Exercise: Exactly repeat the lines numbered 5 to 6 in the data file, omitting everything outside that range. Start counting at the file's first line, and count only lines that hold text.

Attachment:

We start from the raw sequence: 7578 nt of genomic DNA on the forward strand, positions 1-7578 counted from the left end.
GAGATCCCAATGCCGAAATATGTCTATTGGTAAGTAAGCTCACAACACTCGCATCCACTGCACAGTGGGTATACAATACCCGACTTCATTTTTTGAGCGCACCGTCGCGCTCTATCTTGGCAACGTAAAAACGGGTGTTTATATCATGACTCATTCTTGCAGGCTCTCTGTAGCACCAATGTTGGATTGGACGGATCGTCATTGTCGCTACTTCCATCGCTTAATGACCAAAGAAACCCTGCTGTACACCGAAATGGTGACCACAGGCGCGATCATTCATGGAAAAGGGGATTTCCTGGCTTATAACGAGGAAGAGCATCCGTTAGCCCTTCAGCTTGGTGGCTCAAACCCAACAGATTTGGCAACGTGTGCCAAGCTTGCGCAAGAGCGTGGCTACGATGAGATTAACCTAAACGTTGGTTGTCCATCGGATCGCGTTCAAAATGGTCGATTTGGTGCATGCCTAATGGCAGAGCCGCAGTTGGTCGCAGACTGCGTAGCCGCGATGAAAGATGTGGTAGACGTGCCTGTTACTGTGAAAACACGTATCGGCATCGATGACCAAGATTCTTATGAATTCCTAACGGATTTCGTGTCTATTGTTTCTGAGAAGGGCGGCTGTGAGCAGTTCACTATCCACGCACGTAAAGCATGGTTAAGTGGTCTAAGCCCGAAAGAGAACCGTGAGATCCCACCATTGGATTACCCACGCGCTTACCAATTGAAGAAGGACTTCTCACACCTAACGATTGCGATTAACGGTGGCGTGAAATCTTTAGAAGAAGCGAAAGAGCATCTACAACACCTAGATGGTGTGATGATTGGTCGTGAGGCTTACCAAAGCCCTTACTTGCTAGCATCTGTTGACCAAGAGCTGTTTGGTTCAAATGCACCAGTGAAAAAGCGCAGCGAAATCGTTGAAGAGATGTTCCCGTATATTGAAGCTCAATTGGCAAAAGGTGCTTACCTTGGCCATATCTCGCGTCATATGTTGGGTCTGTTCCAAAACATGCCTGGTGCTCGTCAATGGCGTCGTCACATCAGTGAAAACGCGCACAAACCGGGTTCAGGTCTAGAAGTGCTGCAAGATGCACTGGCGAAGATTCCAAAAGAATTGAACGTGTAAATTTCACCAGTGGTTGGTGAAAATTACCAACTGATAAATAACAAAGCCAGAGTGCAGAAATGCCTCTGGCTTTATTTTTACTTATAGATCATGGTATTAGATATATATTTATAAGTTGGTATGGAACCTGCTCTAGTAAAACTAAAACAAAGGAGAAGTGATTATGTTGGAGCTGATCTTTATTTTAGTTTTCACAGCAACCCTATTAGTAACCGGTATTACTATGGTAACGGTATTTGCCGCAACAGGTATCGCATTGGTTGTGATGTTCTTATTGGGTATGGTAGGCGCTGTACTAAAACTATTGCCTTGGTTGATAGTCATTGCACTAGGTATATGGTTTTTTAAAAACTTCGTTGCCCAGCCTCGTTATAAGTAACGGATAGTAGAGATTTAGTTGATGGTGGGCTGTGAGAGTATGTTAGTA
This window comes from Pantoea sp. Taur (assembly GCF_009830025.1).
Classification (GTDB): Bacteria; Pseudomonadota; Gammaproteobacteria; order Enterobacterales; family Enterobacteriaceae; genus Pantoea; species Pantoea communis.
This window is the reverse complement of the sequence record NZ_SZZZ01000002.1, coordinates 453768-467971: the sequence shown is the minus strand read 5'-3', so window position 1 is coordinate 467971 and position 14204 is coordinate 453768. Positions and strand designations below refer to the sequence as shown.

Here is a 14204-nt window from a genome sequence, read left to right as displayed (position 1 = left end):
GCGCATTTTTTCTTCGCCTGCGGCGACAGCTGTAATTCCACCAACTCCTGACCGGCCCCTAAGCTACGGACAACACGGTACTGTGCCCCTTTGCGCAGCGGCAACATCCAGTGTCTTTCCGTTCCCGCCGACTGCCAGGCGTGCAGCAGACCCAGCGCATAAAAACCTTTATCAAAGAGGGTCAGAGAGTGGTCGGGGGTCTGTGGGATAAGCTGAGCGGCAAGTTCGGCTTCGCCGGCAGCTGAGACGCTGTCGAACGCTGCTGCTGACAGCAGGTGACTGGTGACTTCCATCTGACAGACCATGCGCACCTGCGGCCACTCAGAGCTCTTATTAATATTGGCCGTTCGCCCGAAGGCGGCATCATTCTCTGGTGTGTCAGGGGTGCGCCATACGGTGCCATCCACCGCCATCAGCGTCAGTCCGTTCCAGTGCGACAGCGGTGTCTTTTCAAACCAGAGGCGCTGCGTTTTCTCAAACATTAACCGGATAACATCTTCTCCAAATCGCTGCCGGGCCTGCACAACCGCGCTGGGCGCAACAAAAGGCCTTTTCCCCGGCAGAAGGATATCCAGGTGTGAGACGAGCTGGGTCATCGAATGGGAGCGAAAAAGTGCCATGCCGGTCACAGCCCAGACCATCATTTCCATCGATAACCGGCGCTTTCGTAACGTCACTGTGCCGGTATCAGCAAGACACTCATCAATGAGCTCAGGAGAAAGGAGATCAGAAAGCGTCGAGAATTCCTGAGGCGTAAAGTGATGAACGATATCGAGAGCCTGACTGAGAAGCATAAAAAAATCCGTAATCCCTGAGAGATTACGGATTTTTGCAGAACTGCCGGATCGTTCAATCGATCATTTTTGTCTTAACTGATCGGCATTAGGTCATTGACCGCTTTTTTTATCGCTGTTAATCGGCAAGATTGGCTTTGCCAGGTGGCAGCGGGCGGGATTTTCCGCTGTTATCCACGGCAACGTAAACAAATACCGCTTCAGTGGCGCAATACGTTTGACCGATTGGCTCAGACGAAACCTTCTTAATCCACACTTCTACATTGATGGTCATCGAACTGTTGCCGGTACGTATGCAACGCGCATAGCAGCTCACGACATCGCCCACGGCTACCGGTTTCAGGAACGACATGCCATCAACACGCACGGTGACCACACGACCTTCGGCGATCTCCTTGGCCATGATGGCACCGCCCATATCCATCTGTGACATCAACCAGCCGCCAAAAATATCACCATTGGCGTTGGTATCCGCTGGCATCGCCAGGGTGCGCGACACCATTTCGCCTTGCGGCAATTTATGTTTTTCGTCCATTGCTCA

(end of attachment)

This window is the reverse complement of the sequence record NZ_SZZZ01000002.1, coordinates 453768-467971: the sequence shown is the minus strand read 5'-3', so window position 1 is coordinate 467971 and position 14204 is coordinate 453768. Positions and strand designations below refer to the sequence as shown.

Here is a 14204-nt window from a genome sequence, read left to right as displayed (position 1 = left end):